Godey’s Lady’s Book— Louis Antoine Godey began publishing Godey’s Lady’s Book in 1830. He designed his monthly magazine specifically to attract the growing audience of literate American women. The magazine was intended to entertain, inform, and educate the women of America.

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The Search for Family after the Civil War

The Christian Recorder was first published in 1854 under the editorship of the Rev. J.P. Campbell. This early edition was short-lived, however, and in 1861, under the editorship of Elisha Weaver, the New Series, Volume 1 began. Under this new leadership the Recorder was introduced into the South by distribution among the negro regiments in the Union army. Benjamin T. Tanner became editor in 1867, and was followed in that position in 1885 by the Rev. Benjamin F. Lee who served until 1892.

The Christian Recorder embodied secular as well as religious material, and included good coverage of the black regiments together with the major incidents of the Civil War. The four-page weekly contained such departments as Religious Intelligence, Domestic News, General Items, Foreign News, Obituaries, Marriages, Notices and Advertisements.

After the war, this nationally distributed weekly paper contained hundreds and hundreds of personal ads like the ones below under the heading of Information Wanted.

December 26, 1863: Can any person inform me of the whereabouts of Miss Rebecca Dowden, of Philadelphia, formerly of Baltimore, Md. She has been residing in Philadelphia. Her sister-in-law, Mrs. Elizabeth Field, died in Woodstown, N.J., about three years ago. Her daughter, Harried Dowden, is deceased. The estate of the parties is to be settled, and the presence of Elizabeth Dowden is necessary. Any information concerning her can be left in Montcalm street with Mr. Alexander Toscos, or at No. 619 Pine Street. (Signed,) Mrs. Mary Dowden, Baltimore, Md.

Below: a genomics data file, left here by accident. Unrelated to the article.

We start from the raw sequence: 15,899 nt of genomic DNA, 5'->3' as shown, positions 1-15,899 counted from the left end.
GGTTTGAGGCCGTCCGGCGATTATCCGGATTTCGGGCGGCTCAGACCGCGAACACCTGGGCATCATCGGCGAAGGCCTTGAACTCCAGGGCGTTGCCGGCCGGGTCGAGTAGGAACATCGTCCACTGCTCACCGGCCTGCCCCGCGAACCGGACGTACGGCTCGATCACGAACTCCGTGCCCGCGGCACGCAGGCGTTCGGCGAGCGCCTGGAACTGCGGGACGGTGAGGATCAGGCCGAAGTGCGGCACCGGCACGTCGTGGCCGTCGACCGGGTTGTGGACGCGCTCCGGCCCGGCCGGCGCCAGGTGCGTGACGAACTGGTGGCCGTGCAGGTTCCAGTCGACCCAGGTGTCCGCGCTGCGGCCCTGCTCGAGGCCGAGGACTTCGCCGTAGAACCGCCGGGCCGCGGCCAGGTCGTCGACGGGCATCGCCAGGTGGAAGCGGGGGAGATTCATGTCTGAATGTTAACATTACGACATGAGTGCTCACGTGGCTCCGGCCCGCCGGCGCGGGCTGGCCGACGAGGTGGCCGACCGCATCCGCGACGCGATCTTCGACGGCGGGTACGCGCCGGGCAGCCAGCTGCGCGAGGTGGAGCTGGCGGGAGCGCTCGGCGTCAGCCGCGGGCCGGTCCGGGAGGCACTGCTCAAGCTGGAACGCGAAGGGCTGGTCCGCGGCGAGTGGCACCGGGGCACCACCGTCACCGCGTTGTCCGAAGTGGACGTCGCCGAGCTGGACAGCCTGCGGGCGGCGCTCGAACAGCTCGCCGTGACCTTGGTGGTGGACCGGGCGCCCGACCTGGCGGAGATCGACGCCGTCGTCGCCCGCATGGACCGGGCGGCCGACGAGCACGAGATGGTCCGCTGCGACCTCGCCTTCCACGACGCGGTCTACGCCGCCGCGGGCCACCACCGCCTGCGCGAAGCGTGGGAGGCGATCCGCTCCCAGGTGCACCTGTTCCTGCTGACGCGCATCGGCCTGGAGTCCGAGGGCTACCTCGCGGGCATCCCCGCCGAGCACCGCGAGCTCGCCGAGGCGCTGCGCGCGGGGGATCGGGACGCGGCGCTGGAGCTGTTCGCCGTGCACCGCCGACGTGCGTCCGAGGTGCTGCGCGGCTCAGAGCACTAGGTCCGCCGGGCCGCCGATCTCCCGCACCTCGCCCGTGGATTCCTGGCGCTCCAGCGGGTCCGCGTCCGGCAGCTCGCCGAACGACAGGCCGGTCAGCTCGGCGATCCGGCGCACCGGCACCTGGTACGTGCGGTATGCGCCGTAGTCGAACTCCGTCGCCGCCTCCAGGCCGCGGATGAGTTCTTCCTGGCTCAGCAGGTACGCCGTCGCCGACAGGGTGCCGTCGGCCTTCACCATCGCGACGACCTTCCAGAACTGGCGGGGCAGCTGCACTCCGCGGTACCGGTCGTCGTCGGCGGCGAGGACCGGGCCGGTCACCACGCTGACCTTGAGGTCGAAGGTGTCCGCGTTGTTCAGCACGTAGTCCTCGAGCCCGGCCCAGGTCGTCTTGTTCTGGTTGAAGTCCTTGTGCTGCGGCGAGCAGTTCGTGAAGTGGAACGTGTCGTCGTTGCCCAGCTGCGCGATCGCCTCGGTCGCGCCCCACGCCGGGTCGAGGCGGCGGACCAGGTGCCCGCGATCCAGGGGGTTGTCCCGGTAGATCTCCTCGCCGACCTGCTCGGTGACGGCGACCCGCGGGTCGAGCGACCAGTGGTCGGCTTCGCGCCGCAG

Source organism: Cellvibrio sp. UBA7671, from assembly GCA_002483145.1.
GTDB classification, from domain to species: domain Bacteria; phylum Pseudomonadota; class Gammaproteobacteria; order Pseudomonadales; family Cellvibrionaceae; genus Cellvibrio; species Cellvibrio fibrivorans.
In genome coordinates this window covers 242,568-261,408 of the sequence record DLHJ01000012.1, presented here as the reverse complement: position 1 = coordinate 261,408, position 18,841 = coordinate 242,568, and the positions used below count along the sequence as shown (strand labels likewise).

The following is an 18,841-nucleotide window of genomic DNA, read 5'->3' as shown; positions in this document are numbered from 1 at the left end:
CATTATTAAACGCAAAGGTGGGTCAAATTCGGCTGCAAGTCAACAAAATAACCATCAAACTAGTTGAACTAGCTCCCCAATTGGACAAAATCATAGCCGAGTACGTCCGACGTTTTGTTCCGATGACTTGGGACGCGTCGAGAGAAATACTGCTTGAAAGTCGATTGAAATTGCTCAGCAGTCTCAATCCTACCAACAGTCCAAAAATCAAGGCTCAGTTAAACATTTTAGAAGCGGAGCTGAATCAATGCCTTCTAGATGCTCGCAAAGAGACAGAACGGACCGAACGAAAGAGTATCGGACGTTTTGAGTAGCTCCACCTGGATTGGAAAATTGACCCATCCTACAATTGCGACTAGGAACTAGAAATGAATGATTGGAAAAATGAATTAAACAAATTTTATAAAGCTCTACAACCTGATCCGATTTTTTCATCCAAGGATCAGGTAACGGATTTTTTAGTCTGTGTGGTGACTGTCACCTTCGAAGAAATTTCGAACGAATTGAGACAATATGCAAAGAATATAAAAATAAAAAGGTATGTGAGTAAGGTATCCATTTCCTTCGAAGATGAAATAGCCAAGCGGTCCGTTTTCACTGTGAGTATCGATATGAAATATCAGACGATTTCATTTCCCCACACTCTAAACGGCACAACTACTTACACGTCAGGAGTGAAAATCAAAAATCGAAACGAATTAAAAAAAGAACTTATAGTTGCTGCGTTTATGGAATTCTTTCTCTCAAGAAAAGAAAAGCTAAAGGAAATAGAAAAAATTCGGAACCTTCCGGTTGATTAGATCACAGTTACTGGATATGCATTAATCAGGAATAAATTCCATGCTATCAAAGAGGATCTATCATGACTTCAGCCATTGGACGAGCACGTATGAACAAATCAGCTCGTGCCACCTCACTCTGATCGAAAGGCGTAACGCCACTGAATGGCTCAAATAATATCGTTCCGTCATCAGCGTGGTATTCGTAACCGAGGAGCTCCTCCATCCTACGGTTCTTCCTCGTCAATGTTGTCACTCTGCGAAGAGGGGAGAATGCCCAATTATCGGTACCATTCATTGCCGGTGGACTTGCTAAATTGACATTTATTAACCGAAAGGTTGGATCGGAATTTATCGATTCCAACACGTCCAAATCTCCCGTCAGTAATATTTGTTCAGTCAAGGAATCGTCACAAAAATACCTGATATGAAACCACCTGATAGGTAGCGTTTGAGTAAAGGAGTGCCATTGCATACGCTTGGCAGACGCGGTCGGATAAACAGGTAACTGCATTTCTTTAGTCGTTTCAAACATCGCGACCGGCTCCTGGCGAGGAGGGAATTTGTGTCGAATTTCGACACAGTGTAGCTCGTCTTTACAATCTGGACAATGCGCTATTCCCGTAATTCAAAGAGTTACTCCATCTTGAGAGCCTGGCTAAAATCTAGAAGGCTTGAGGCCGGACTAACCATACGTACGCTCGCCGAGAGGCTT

January 2, 1864: Can any one inform me of the whereabouts of Miss Susan Onely, who came from Virginia, in the year 1847, to the City of Philadelphia, Pa., and was raised principally by a Quaker family, by the name of Willets, who reside on the corner of 5th and Callowhill Sts., Phila. The last account we heard of her, was, that she had gone somewhere in the State to live. Any information of her whereabouts will be thankfully received by her brother, John E. Onely, No. 33 Chapel St., Brooklyn, L.I., or at the office of the Christian Recorder, 619, Pine Street, Philadelphia.

This item, and others like it, can be found in Accessible Archive’s African American Newspapers Collection. This enormous collection of African American newspapers contains a wealth of information about cultural life and history during the 1800s and is rich with first-hand reports of the major events and issues of the day.